"It is one of those heart stopping hold your breath encounters, and when it's over you are just like....Ahhhh! I can breathe."
Every now and then you witness something in the brush country that rivets your attention, and if you are fortunate enough to have a camera with you, then perhaps you are able to capture the moment. Patty Raney recently had a memorable encounter with a pair of diamondback rattlesnakes and thanks to her expertise with the camera she has the pictures to share with us.
Patty is from Harlingen and has been a wildlife photographer for ten years. She has entered the past three Valley Land Fund Wildlife Photo Contests and placed several winning images. Thru her involvement with the photo contests she met John and Audrey Martin, who helped found the Valley Land Fund, and has been guiding wildlife photographers on the Martin's Javelina Ranch in Hidalgo County.
She was finishing up with a couple of photographers when she chanced upon the rattlers. "I had two photographers out at the Javelina, and they were leaving for another property," Raney said. "When they left, I decided to go back to the photo blind and just make sure everything was set up for the next people to come in."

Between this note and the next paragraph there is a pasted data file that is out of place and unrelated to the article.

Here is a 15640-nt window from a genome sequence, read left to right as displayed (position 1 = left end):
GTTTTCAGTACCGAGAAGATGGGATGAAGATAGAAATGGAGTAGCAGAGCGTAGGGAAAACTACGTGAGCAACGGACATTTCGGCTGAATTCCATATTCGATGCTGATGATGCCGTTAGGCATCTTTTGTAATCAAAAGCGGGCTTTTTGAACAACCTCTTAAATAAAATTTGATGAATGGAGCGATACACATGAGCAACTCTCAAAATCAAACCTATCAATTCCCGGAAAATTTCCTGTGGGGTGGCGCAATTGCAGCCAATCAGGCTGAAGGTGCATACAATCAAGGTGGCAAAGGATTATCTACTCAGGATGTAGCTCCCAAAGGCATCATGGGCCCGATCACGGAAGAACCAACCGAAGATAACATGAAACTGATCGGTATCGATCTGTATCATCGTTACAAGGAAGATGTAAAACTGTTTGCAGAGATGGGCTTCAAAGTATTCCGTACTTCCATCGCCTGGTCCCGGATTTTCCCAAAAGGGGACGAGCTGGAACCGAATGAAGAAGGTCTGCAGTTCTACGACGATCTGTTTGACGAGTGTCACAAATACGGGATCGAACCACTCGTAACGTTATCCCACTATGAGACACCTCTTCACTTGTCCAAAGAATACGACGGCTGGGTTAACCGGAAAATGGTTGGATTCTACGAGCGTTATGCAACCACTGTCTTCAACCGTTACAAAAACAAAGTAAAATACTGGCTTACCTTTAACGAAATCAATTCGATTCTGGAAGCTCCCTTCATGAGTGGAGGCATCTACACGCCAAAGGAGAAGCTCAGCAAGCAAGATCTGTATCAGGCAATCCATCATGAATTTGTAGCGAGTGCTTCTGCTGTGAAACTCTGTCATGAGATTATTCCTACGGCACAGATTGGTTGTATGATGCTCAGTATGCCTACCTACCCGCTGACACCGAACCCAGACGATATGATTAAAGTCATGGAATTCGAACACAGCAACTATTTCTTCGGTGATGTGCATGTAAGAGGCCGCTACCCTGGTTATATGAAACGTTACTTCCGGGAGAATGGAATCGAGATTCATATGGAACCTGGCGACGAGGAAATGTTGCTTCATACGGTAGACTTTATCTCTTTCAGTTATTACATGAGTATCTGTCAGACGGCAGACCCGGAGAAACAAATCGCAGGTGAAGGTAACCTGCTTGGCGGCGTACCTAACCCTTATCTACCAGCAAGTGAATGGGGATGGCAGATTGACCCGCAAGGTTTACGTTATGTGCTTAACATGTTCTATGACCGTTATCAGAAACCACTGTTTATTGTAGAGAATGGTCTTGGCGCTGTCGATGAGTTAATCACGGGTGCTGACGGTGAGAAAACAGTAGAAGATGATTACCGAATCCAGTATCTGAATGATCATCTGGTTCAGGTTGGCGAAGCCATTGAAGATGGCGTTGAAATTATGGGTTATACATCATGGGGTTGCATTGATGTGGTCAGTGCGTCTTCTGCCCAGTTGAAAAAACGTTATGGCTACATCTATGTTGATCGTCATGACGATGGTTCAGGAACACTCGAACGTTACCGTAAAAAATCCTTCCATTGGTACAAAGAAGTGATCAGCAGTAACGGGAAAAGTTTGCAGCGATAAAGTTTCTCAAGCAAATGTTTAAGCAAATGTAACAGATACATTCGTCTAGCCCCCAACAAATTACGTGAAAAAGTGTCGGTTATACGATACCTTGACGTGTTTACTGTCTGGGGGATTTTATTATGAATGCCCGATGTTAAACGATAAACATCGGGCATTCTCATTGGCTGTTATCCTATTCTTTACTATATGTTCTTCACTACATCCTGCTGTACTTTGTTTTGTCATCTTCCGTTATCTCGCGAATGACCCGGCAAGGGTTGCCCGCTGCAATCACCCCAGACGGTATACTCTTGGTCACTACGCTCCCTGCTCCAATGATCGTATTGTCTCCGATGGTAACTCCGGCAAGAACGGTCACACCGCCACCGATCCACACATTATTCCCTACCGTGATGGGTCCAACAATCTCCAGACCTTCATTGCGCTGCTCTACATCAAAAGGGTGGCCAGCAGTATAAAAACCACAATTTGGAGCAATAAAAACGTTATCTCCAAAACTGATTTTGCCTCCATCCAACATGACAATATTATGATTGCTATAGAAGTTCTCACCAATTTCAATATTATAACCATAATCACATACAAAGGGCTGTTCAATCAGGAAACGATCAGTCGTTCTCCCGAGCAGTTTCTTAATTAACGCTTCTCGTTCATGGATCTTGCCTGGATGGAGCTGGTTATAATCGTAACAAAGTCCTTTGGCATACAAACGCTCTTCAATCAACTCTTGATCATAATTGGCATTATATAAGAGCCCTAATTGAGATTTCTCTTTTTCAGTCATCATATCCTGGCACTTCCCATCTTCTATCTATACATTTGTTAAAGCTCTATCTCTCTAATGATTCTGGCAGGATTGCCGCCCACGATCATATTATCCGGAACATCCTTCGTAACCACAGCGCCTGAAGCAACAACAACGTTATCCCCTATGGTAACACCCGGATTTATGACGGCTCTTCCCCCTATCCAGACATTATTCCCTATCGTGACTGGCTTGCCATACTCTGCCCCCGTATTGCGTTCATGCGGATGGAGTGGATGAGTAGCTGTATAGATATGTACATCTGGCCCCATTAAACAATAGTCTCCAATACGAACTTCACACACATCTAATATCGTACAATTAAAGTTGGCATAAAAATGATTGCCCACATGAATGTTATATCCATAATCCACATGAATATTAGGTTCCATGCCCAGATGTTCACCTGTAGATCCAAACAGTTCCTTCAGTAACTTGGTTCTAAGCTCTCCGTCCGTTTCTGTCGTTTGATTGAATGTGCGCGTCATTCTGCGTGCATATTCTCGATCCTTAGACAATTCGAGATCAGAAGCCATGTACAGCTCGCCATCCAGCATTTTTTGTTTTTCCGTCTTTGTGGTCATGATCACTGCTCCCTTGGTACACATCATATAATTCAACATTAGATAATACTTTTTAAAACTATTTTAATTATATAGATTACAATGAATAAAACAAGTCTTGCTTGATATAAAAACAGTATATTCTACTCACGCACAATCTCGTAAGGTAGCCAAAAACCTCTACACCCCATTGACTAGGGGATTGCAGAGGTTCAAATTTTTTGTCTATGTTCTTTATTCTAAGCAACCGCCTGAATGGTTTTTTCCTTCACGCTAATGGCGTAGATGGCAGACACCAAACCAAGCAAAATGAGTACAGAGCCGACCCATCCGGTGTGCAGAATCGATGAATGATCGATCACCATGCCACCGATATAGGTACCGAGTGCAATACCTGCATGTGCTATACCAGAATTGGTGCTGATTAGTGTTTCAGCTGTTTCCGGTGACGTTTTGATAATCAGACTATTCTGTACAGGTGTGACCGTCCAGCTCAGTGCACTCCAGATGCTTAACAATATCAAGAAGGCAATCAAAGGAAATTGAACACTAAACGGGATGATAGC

"I turned down the sendero and saw the two snakes above the grass and came to a screeching halt. I was about 50 feet away and didn't want to disturb them. So I bailed out, grabbed my camera and tripod and started taking pictures. I gradually worked closer and closer, and they were so absorbed with themselves they totally ignored me."
The two rattlers were males, and they were attempting to assert their dominance. Their serpentine bodies became entwined as each strived to rise above his rival. "They just kind of bumped each other and rubbed up against each other. There was no real aggression, and I thought they were mating. They would go down to the ground and then come up again."
Pat Burchfield, director of the Gladys Porter Zoo, has witnessed the display in the wild and among captive snakes. "It's a dominance type of behavior, and if you watch them for any period of time it would seem each is trying to obtain the upper position or dominant position," Burchfield explained.
"I have seen the behavior before in the zoo environment when we put snakes together deliberately to stir them up to get them to breed. I actually saw a pair of rattlers in the wild engaged in this dominance display down in Mexico years ago a little bit south of San Fernando."
Burchfield noted that herpetologists have documented the same type of behavior not just in rattlesnakes but in other species as well. Among other species of snakes that exhibit this behavior is the indigo, a nonvenomous resident of South Texas. Cottonmouths or water moccasins, while not native to the Rio Grande Valley, also engage in male dominance displays. "With most snakes, neither snake is injured, but the cottonmouths are a whole different story," Burchfield said. "Cottonmouths are snake eaters, and a rival may get eaten."